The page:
Biostatistics for the Health Sciences: Estimating Population Means - Exercises questions answers

**EXERCISES**

**8.1** In your own words define the following terms:

a. Descriptive statistics

b. Inferential statistics

c. Point estimate of a population parameter

d. Interval (confidence interval) estimate of a population parameter

e. Type I error

f. Biased estimator of a population parameter

g. Mean square error

**8.2** What are the desirable properties of an estimator
of a population parameter?

**8.3** What are the advantages and disadvantages of using
point estimates for sta-tistical inference?

**8.4** What are the desirable properties of a confidence
interval? How do sample size and the level of confidence (e.g., 90%, 95%, 99%)
affect the width of a confidence interval?

**8.5** State the advantages and disadvantages of using
confidence intervals for sta-tistical inference.

**8.6** Two situations affect the choice of a calculation
of a confidence interval: (1) the population is known; (2) the population
variance is unknown. How would you calculate a confidence interval given these
two different circumstances?

**8.7** Explain the bootstrap principle. How can it be
used to make statistical infer-ences?

**8.8** How can bootstrap confidence intervals be
generated? Name the simplest form of a bootstrap confidence interval. Are
bootstrap confidence intervals exact?

**8.9** Suppose we randomly select 20 students enrolled in
an introductory course in biostatistics and measure their resting heart rates.
We obtain a mean of 66.9 (*S* = 9.02).
Calculate a 95% confidence interval for the population mean and give an interpretation
of the interval you obtain.

**8.10** Suppose that a sample of pulse rates gives a mean
of 71.3, as in Exercise 8.9, with a standard deviation that can be assumed to
be 9.4 (close to the estimate observed in exercise 8.9). How many patients
should be sampled to obtain a 95 % confidence interval for the mean that has
half-width 1.2 beats per minute?

**8.11** In a sample of 125 experimental subjects, the mean
score on a postexperi-mental measure of aggression was 55 with a standard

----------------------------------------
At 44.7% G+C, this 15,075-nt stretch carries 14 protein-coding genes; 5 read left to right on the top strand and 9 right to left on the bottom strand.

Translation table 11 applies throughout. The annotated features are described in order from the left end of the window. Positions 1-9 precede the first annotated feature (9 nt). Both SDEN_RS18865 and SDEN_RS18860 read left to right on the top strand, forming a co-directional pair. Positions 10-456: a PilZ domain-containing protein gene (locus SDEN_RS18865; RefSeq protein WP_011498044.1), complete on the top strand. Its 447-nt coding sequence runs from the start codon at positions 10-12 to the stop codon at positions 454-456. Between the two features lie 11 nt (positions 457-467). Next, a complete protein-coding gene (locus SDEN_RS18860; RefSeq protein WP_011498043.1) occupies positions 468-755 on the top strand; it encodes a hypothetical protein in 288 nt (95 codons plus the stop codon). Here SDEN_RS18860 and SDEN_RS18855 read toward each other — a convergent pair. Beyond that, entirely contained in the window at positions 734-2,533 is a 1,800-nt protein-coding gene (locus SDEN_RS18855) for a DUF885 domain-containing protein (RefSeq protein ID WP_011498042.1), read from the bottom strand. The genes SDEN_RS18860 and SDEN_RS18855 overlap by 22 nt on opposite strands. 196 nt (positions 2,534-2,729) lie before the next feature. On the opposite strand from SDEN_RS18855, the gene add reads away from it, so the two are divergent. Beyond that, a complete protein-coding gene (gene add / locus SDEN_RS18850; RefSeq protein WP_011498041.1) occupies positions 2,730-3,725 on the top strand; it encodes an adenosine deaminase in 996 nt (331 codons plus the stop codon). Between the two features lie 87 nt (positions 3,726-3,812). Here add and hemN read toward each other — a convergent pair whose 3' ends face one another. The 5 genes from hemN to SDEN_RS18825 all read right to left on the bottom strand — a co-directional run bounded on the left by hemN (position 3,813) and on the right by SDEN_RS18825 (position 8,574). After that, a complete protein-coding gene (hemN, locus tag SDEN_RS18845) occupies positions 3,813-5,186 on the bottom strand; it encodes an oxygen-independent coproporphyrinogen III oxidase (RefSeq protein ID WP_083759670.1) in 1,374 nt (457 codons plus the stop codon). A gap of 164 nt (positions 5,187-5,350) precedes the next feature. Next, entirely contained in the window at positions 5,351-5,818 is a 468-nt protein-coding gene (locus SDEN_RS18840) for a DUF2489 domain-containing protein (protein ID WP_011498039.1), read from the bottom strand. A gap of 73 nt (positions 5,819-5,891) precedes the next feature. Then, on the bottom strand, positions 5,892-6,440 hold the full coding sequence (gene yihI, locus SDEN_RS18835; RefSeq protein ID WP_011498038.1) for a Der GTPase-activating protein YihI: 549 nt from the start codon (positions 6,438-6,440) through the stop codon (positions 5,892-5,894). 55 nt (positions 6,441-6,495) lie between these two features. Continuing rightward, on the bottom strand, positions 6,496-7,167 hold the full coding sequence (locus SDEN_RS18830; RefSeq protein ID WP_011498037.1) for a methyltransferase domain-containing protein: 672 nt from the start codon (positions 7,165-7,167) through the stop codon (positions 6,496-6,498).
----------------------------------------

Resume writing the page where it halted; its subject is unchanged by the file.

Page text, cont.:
deviation of 5. Con-struct a 95% confidence interval for the population mean.

**8.12** Suppose the sample size in exercise 8.11 is 169
and the mean score is 55 with a standard deviation of 5. Construct a 99%
confidence interval for the popu-lation mean.

**8.13** Suppose you want to construct a 95% confidence
interval for mean aggres-sion scores as in Exercise 8.11, and you can assume
that the standard devia-tion of the estimate is 5. How many experimental
subjects do you need for the half-width of the interval to be no larger than 0.4?

**8.14** What would the number of experimental subjects
have to be under the as-sumptions in Exercise 8.13 if you want to construct a
99% confidence inter-val with half-width no greater then 0.4? Under the same
criteria we decide that *n* should be
large enough so that a 95% confidence interval would have this half-width of
0.4. Which confidence interval requires the larger sample size and why? What is
*n* for the 95% interval?

**8.15** The mean weight of 100 men in a particular heart
study is 61 kg with a stan-dard deviation of 7.9 kg. Construct a 95% confidence
interval for the mean.

**8.16** The standard hemoglobin reading for normal males
of adult age is 15 g/100 ml. The standard deviation is about 2.5 g/100 ml. For
a group of 36 male con-struction workers, the sample mean was 16 g/100 ml.

a. Construct a 95% confidence interval for the male construction workers.
What is your interpretation of this interval relative to the normal adult male
population?

b. What would the confidence interval have been if the above results were obtained
based on 49 construction workers?

c. Repeat *b* for 64 construction
workers.

d. Do fixed-level confidence intervals shrink or widen as the sample size
in-creases (all other factors remaining the same)? Explain your answer.

e. What is the half-width of the confidence interval that you would obtain
for 64 workers?

**8.17** Repeat Exercise 8.16 for 99% confidence intervals.

**8.18** The mean diastolic blood pressure for 225 randomly
selected individuals is 75 mmHg with a standard deviation of 12.0 mmHg.
Construct a 95% confi-dence interval for the mean.

**8.19** Change exercise 8.18 to assume there are 400
randomly selected individuals with a mean of 75 and standard deviation of 12.
Construct a 99% confidence interval for the mean.

**8.20** In Exercise 8.18, how many individuals must you